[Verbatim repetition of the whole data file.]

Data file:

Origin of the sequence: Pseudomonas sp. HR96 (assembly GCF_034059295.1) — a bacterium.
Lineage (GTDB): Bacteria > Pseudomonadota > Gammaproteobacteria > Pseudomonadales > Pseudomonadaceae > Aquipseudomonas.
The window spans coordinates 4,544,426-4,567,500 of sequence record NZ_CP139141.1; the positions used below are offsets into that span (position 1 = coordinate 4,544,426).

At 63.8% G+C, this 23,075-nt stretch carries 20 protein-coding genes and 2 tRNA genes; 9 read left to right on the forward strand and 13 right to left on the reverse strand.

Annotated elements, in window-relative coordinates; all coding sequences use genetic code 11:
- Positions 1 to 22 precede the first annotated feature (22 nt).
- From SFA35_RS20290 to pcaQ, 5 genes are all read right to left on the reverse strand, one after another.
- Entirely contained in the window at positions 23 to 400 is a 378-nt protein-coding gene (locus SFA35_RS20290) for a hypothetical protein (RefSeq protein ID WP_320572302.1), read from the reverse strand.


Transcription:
Origin of the sequence: Pseudomonas sp. HR96 (assembly GCF_034059295.1) — a bacterium.
Lineage (GTDB): Bacteria > Pseudomonadota > Gammaproteobacteria > Pseudomonadales > Pseudomonadaceae > Aquipseudomonas.
The window spans coordinates 4,544,426-4,567,500 of sequence record NZ_CP139141.1; the positions used below are offsets into that span (position 1 = coordinate 4,544,426).

At 63.8% G+C, this 23,075-nt stretch carries 20 protein-coding genes and 2 tRNA genes; 9 read left to right on the forward strand and 13 right to left on the reverse strand.

Annotated elements, in window-relative coordinates; all coding sequences use genetic code 11:
- Positions 1 to 22 precede the first annotated feature (22 nt).
- From SFA35_RS20290 to pcaQ, 5 genes are all read right to left on the reverse strand, one after another.
- Entirely contained in the window at positions 23 to 400 is a 378-nt protein-coding gene (locus SFA35_RS20290) for a hypothetical protein (RefSeq protein ID WP_320572302.1), read from the reverse strand.